“Rogerio Rabelo, Ph.D., who is Executive Director at Fleury, fully engaged the audience when he explained how Fleury—in order to add value—has steadily built an integrated diagnostic service,” he noted. “He then showed photos of patient service centers which can collect lab specimens and perform a full range of imaging and diagnostic procedures in one location and on the same patient visit.
“However, the icing on this cake was the integrated diagnostic test reports that Fleury regularly delivers to its referring physicians,” added Michel. “Rabelo showed examples of very sophisticated, full-color reports that bring together clinical lab test data, surgical pathology images and results and relevant images from radiology and other diagnostic procedures. Currently Fleury offers these comprehensive integrated diagnostic reports for 60 different diseases and health conditions.”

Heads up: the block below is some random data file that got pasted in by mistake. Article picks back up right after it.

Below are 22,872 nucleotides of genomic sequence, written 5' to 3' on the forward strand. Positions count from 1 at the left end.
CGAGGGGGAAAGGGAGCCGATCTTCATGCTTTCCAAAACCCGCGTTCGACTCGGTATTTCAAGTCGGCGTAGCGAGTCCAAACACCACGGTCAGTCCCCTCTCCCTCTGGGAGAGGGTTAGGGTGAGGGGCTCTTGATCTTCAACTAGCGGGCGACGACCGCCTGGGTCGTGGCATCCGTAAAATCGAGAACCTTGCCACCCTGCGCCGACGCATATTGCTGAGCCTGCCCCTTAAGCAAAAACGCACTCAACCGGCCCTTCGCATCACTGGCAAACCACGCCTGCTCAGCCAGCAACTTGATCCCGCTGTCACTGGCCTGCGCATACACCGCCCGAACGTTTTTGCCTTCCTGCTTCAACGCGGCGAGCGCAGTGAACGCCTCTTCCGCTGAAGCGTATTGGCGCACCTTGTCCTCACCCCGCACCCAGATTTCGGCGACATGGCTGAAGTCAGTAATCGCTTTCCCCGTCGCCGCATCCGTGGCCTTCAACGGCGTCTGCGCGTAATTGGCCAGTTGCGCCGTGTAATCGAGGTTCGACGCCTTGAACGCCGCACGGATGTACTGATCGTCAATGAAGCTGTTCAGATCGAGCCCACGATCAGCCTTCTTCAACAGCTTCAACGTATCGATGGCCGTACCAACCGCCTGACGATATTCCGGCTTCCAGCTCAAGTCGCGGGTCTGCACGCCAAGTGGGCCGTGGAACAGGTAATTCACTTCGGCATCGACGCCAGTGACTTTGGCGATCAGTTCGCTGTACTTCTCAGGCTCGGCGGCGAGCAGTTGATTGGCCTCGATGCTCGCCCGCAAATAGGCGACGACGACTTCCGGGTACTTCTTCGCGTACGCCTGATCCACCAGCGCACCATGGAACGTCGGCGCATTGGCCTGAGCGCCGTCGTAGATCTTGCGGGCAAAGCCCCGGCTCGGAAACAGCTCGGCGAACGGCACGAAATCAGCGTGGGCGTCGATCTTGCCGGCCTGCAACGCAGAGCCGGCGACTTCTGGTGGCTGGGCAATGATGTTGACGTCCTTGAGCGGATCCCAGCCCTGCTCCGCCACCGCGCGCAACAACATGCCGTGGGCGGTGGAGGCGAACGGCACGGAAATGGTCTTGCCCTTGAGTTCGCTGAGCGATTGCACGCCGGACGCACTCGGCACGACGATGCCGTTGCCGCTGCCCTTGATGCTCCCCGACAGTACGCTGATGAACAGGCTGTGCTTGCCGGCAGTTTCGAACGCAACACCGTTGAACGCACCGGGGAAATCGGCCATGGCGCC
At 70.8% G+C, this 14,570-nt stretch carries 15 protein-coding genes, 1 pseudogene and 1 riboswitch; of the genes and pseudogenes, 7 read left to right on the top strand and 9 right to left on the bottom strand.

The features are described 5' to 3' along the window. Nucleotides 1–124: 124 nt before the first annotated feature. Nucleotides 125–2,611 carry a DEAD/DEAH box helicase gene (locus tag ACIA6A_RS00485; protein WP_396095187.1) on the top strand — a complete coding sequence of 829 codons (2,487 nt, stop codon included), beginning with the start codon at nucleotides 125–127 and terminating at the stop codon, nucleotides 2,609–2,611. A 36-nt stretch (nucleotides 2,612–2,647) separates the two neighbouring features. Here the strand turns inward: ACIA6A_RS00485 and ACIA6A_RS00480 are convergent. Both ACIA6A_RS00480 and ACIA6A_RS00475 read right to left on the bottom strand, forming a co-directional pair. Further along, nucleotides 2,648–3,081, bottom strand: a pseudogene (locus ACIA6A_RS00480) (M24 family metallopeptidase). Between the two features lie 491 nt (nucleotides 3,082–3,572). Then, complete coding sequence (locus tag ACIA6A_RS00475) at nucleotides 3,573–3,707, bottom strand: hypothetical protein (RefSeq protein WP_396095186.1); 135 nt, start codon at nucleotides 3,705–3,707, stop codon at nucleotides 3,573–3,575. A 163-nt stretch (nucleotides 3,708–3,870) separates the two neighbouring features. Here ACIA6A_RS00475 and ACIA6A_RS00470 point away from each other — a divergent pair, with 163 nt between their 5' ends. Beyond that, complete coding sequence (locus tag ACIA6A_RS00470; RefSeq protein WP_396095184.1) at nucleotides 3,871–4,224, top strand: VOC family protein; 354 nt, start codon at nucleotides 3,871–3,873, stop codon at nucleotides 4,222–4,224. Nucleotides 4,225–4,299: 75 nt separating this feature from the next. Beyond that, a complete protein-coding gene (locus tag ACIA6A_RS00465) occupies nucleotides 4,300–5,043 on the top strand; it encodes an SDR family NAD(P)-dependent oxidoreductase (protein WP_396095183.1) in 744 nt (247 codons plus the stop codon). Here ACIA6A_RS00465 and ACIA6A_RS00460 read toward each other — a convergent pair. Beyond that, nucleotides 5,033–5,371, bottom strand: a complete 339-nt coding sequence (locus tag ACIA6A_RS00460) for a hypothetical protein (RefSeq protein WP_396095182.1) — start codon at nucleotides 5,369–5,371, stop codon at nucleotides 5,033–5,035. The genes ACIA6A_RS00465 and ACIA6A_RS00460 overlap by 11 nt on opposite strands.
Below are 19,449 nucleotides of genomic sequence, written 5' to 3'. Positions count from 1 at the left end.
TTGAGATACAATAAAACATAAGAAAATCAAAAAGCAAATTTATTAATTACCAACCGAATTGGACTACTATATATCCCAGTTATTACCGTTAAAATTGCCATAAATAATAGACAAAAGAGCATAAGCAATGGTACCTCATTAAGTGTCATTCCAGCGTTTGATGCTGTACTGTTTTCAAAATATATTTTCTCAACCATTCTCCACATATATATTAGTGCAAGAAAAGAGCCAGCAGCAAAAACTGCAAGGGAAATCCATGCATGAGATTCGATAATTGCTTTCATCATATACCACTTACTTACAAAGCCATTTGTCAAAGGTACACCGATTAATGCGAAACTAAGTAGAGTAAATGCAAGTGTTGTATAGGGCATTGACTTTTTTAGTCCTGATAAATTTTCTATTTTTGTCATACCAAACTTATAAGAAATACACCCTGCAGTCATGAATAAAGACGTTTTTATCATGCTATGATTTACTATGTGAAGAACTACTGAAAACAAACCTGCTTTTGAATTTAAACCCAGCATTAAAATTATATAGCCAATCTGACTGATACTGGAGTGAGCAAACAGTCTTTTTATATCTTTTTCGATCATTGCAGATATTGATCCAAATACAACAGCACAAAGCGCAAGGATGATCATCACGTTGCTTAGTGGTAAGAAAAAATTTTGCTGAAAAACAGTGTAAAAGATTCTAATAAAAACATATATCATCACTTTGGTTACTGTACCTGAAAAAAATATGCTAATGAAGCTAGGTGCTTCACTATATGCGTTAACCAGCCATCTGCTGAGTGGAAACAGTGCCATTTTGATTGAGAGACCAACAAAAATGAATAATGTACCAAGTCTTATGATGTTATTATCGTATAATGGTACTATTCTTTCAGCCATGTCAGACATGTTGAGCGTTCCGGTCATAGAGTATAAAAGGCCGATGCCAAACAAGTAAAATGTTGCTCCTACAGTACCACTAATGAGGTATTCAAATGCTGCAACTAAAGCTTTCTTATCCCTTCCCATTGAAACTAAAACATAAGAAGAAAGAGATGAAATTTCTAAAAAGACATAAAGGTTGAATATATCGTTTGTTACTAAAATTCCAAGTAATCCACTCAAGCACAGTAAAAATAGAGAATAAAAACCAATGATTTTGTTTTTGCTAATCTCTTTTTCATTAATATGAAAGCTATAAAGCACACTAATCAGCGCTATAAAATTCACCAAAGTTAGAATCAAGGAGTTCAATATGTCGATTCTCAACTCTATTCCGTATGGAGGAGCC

Next to speak was Richard Zarbo, M.D., DMD. He is the Chair of Pathology and Laboratory Medicine at Henry Ford Health System in Detroit, Michigan. “There is probably no single department of pathology in a major academic center which has more thoroughly implemented Lean and quality management into the entire organization,” observed Michel. “Hearing how anatomic pathologists and professors of pathology were embracing the concepts of Lean workflow and continuous improvement was definitely something that caught the full attention of the audience.
Henry Ford Production System Used by Department of Pathology